Hi Mistress my name is slave X.Hi ave this fantasy from a long time to get a permanent damage in a cbt torture session from a bieutifull goddess like you .My offer is this i live in canada montreal to be more presice my offer is this i can send you a first class airplane tickets plus all your expense pay with hotel food and avery thing you need and i will pay you 10000 in canadian dollars for a 2 hours session of cbt , face kicking ,busting and body and head trample .this is a serious offer if your intresting or if its not enough money lets me no your price is my price tank you for your time slave X.sorry for my english im french and im learning
Wow, this is rather painful to read. But I give him credit where it’s due: his English is better than my French. And I have certainly heard from native English speakers who write just as badly as this.
So I am going to try, for a moment, to assume that his mistakes are in words rather than intent. The fact that he’s trying to negotiate a heavy BDSM scene in a language he doesn’t speak well is a mistake in itself, though. BDSM is a thing you want to be able to negotiate very precisely. That way, you ask NOT to get “permanent damage”.
Also – face kicking? That’s one I hadn’t heard. Unless we’re talking tiny foot-taps, that sounds like a bad idea.
Now let’s talk about that ten thousand dollars. Only we can’t, because it doesn’t exist. This is where my kind assumption that the oddities of this email are language-based break down. Either this man mistakenly tapped in one too many zeros, or – and frankly I think this is more likely – the whole thing is a crazy wanker fantasy.
What makes it crazy? To me, seriously asking for permanent damage = crazy. And also because no sane person is going to pay me five thousand dollars an hour. I’m good, but honey, ain’t nobody that good. Permanent damage? I’d have to kill you, and then raise you from the dead, to warrant that kind of tab.
There is an extremely small chance that the writer of this email, while crazy, does indeed have ten thousand dollars which he’d give me if I got in the room with him and tried to do him permanent damage. But that’s an extremely, extremely small chance indeed.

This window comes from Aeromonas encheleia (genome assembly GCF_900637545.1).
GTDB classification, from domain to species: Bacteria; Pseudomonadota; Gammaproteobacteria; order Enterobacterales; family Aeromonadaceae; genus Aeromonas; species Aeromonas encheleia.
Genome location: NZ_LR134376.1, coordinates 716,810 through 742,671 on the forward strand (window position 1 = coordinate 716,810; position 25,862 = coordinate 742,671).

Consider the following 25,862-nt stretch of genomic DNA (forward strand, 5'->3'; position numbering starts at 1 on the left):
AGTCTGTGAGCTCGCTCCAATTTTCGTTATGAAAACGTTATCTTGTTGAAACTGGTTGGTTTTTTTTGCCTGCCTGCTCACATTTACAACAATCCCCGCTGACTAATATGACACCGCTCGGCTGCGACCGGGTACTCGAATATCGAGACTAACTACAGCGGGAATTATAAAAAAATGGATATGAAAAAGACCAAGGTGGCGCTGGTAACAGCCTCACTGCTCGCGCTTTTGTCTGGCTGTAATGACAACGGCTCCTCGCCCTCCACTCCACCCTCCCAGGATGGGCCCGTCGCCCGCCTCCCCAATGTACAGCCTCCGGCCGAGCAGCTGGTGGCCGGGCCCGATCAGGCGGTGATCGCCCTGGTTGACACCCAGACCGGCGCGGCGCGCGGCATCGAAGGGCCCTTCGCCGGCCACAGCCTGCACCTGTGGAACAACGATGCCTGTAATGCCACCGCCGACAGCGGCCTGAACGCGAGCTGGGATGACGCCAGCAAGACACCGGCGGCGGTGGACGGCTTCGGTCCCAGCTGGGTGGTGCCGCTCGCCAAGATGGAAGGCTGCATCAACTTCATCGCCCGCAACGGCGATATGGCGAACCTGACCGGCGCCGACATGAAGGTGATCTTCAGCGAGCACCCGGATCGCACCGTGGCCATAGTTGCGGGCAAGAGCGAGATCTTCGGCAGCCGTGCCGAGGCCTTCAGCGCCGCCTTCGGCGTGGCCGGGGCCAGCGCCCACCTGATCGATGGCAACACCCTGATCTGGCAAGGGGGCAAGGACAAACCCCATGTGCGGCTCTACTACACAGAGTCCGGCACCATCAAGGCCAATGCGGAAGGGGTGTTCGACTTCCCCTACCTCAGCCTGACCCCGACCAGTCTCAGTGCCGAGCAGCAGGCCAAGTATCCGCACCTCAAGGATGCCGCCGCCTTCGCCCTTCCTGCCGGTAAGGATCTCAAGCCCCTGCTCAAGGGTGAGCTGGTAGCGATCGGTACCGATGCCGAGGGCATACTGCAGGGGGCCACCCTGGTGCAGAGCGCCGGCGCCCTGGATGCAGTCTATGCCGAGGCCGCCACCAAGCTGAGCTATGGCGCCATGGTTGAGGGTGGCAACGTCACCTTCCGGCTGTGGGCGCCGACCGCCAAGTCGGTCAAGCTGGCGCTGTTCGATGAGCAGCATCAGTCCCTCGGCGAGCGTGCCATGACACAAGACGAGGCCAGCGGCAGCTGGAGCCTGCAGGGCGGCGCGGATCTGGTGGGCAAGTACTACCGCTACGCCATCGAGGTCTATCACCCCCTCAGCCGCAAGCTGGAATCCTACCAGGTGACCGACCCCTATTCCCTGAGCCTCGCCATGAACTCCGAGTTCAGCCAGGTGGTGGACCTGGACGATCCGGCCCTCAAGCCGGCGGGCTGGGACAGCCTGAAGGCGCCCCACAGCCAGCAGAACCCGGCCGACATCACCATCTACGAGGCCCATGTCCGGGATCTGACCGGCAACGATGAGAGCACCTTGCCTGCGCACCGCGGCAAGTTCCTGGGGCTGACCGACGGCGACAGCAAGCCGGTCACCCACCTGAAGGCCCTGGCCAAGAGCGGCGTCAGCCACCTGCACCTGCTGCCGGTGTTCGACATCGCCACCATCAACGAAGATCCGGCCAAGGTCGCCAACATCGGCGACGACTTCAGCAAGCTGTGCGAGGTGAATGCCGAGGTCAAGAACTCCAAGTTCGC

And you know what? I still wouldn’t do it. Because I don’t deal with crazy people, no matter how much money they offer me. I don't permanently damage people, either.
I get emails like this all the time. Most sex workers do. If you’re a woman who’s new to the industry, take note: If a stranger offers you a unreasonably huge sum of money for what sounds like very little in return, 99.9% of the time, you won’t get it. Chances are you’ll wind up having wasted time and energy chasing it, and sometimes even spent money of your own trying to make the date happen. (“Oh, I’m transferring funds from overseas and they got held up, can you get your own plane ticket and I’ll reimburse you….” Just like the Nigerian scams, only different.)
Note: I am not speaking of getting gifts from someone you know. I have been the fortunate recipient of some incredibly generous gifts from people I had relationships with, and I know other women who have as well. So yes, that happens. But not from a total stranger.
I suppose somewhere in the world, there have been a few Indecent Proposal-type scenarios that were real, but I have never seen one come true. Ever. (And look at all the drama Demi Moore went through with that, anyway.) The writers are either crazy people, or it’s someone deliberately playing games with a carrot on a stick.
It’s a fantasy to have a stranger appear and offer you a large sum of cash. But remember all those children’s stories about magical creatures who offer ordinary people three wishes, or a genie in a bottle? But somehow those wishes, those magic powers, they never turned out like the user wanted, did they? There was always a trick or a sting in them. The lesson of those stories was: if something seems too good to be true, it probably is. So beware the modern-day version of trolls under a bridge.